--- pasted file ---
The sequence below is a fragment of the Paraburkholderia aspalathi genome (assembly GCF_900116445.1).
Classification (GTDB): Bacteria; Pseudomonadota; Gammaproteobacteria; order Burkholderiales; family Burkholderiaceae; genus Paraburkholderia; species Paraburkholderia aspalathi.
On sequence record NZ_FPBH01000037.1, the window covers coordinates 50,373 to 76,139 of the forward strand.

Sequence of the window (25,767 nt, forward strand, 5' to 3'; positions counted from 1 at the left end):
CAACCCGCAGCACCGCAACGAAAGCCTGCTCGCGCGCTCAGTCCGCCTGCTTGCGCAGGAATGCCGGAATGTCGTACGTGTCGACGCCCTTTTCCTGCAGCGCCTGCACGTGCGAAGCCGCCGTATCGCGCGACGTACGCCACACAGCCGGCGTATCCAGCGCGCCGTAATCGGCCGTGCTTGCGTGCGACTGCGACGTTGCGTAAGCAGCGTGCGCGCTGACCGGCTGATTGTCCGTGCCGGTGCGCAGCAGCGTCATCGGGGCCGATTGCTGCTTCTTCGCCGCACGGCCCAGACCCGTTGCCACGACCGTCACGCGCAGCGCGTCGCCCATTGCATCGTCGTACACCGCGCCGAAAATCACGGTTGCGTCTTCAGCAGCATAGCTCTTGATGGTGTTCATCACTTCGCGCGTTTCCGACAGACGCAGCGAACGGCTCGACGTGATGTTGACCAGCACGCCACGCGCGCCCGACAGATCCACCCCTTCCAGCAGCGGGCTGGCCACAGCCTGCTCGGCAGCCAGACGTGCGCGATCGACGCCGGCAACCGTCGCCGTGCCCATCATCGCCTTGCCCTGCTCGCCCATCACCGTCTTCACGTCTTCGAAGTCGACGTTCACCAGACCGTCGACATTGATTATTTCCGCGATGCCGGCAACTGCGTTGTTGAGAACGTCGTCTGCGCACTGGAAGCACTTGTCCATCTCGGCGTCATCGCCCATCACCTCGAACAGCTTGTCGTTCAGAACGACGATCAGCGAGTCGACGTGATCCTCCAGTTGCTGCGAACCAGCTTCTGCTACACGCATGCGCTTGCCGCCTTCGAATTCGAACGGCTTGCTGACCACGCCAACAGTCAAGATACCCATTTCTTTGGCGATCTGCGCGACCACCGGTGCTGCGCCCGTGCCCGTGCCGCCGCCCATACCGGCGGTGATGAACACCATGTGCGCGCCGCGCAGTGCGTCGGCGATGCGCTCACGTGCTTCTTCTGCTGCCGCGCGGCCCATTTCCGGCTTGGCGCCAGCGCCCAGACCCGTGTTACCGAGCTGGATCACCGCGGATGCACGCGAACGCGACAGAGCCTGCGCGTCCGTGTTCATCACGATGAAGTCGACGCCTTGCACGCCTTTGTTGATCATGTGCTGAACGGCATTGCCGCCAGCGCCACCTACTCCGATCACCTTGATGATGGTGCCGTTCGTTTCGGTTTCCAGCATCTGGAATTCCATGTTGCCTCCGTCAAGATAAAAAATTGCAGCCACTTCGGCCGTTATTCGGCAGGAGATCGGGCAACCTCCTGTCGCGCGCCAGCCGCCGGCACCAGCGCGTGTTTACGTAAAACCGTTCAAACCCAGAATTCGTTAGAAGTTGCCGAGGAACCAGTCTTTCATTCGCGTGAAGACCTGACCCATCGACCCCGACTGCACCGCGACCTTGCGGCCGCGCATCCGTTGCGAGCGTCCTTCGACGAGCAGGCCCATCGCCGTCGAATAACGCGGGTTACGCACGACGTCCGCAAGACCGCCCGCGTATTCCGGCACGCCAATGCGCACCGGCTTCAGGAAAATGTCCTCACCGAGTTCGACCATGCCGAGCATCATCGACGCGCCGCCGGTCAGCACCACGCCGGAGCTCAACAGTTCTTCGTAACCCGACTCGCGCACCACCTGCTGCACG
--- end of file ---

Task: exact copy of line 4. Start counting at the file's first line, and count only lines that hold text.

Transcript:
Sequence of the window (25,767 nt, forward strand, 5' to 3'; positions counted from 1 at the left end):